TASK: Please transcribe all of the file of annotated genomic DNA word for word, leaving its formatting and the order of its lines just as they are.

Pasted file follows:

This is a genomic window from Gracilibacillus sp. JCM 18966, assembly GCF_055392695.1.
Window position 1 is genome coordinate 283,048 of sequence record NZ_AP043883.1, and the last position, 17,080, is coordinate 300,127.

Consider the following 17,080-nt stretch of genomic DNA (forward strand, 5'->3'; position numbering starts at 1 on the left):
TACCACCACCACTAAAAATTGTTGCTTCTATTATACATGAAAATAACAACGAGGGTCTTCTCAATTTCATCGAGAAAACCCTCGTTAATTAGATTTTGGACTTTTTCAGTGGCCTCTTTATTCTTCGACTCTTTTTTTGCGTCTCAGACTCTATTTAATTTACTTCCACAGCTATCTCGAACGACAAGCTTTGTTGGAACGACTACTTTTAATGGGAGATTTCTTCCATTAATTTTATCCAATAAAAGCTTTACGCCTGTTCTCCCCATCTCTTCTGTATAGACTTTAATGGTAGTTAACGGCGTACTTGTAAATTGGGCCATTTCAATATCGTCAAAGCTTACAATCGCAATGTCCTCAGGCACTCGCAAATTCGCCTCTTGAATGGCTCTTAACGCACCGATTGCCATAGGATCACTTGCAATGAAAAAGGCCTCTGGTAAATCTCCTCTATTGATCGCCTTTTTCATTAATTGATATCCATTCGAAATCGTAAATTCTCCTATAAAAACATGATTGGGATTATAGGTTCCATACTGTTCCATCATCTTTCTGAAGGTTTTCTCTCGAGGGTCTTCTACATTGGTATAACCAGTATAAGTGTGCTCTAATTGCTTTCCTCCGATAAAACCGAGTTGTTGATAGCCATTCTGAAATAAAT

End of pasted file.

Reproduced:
This is a genomic window from Gracilibacillus sp. JCM 18966, assembly GCF_055392695.1.
Window position 1 is genome coordinate 283,048 of sequence record NZ_AP043883.1, and the last position, 17,080, is coordinate 300,127.

Consider the following 17,080-nt stretch of genomic DNA (forward strand, 5'->3'; position numbering starts at 1 on the left):
TACCACCACCACTAAAAATTGTTGCTTCTATTATACATGAAAATAACAACGAGGGTCTTCTCAATTTCATCGAGAAAACCCTCGTTAATTAGATTTTGGACTTTTTCAGTGGCCTCTTTATTCTTCGACTCTTTTTTTGCGTCTCAGACTCTATTTAATTTACTTCCACAGCTATCTCGAACGACAAGCTTTGTTGGAACGACTACTTTTAATGGGAGATTTCTTCCATTAATTTTATCCAATAAAAGCTTTACGCCTGTTCTCCCCATCTCTTCTGTATAGACTTTAATGGTAGTTAACGGCGTACTTGTAAATTGGGCCATTTCAATATCGTCAAAGCTTACAATCGCAATGTCCTCAGGCACTCGCAAATTCGCCTCTTGAATGGCTCTTAACGCACCGATTGCCATAGGATCACTTGCAATGAAAAAGGCCTCTGGTAAATCTCCTCTATTGATCGCCTTTTTCATTAATTGATATCCATTCGAAATCGTAAATTCTCCTATAAAAACATGATTGGGATTATAGGTTCCATACTGTTCCATCATCTTTCTGAAGGTTTTCTCTCGAGGGTCTTCTACATTGGTATAACCAGTATAAGTGTGCTCTAATTGCTTTCCTCCGATAAAACCGAGTTGTTGATAGCCATTCTGAAATAAAT